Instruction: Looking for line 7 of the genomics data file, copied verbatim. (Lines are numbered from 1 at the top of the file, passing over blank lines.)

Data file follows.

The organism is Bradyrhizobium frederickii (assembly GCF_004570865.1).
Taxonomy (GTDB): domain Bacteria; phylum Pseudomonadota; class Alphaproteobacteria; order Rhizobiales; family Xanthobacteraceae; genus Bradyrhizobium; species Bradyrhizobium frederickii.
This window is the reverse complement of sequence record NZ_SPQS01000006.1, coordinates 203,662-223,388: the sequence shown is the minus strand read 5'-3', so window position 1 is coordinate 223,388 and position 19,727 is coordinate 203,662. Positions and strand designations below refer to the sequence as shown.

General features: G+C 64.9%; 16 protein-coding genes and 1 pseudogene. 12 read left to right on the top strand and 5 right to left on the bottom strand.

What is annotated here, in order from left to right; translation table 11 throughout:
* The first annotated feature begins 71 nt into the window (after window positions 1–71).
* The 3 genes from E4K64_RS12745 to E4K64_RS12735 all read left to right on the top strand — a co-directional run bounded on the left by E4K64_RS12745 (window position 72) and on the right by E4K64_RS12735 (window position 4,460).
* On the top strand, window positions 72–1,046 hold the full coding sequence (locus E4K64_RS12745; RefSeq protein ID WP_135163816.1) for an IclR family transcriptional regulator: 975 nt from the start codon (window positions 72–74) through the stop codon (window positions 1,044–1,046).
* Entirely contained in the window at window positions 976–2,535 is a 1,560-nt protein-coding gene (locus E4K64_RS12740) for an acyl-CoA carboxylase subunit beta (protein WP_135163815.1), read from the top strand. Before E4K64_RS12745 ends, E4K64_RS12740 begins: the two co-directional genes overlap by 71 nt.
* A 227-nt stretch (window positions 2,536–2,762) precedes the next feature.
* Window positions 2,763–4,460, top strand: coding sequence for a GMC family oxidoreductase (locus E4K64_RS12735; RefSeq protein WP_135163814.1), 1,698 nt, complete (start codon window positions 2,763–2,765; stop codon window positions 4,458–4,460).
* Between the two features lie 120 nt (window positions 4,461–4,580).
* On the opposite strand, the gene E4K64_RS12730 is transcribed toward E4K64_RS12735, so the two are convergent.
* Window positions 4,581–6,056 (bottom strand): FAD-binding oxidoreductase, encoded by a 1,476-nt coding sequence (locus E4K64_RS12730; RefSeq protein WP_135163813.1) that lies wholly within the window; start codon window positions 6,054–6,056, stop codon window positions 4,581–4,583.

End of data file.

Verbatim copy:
* The 3 genes from E4K64_RS12745 to E4K64_RS12735 all read left to right on the top strand — a co-directional run bounded on the left by E4K64_RS12745 (window position 72) and on the right by E4K64_RS12735 (window position 4,460).